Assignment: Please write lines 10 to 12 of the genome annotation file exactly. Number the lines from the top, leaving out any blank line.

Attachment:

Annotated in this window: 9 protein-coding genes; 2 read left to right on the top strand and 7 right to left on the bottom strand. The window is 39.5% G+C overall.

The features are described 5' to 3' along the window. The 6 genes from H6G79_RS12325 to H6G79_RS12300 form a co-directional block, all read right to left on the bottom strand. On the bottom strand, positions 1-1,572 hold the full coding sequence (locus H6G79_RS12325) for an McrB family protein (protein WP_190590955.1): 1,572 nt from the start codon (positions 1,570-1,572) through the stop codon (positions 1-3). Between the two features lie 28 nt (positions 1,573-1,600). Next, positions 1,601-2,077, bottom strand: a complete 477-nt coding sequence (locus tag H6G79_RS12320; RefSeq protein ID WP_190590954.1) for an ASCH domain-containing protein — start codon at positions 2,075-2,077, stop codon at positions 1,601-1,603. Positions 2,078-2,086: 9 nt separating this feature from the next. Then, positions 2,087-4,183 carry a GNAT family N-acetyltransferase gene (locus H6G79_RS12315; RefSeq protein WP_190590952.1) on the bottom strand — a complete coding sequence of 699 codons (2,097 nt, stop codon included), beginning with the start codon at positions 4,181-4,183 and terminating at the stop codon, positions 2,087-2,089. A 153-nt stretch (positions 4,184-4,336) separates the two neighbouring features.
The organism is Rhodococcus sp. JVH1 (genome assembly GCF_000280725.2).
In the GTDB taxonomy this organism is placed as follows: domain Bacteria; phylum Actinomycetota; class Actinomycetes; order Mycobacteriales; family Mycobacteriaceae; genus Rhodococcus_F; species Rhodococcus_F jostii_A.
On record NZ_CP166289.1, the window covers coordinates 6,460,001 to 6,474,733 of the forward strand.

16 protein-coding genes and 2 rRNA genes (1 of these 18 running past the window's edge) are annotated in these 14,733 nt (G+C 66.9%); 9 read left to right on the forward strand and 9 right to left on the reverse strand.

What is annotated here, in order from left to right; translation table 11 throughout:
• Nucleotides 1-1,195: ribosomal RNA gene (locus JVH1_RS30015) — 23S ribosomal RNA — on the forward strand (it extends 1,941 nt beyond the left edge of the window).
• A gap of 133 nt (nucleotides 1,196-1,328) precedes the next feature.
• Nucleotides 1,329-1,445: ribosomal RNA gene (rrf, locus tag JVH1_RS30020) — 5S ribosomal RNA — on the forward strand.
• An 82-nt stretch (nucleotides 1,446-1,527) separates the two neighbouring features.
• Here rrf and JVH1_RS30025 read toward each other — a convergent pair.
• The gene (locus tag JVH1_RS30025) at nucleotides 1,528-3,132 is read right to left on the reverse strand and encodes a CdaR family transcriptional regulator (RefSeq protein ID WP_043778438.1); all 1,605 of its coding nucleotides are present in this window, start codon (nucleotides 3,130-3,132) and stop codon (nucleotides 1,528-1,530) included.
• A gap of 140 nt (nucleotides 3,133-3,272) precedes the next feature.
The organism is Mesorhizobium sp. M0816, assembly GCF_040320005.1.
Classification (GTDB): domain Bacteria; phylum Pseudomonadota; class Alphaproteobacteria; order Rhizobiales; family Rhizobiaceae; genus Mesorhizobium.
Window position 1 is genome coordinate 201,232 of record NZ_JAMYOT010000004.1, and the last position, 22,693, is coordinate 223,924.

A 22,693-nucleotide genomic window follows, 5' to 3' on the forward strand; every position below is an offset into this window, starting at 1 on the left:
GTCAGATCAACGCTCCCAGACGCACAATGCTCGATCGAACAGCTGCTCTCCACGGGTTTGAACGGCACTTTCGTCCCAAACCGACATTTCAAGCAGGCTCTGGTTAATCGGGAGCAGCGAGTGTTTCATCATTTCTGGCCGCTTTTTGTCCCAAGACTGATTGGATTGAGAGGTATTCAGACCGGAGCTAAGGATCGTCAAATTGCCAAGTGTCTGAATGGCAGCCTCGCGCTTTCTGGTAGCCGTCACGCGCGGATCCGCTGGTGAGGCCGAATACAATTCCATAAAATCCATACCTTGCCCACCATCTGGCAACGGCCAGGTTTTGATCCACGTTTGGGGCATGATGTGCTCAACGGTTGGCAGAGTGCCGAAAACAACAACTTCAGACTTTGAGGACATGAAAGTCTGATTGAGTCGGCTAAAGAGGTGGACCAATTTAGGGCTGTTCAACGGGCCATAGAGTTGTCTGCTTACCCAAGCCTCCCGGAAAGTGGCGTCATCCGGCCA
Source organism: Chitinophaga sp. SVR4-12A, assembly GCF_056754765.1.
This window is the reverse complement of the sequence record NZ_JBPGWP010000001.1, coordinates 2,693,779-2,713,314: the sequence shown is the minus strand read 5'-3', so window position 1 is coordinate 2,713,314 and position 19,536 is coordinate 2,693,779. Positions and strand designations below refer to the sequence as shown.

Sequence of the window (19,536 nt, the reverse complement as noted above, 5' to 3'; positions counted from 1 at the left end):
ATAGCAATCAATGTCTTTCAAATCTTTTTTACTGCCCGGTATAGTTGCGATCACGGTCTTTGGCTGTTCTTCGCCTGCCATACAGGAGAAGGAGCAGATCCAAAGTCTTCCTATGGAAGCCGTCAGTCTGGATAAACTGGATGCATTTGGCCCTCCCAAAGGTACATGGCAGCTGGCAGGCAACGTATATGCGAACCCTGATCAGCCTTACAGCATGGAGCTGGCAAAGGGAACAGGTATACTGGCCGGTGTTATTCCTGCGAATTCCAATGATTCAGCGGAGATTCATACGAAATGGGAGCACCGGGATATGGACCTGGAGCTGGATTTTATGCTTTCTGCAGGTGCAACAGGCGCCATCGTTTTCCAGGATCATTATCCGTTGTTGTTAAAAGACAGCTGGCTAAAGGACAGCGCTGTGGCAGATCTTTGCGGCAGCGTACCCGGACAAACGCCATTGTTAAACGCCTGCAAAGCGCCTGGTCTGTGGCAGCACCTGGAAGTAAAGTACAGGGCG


• Nucleotides 1,329-1,445: ribosomal RNA gene (rrf, locus tag JVH1_RS30020) — 5S ribosomal RNA — on the forward strand.
• An 82-nt stretch (nucleotides 1,446-1,527) separates the two neighbouring features.
• Here rrf and JVH1_RS30025 read toward each other — a convergent pair.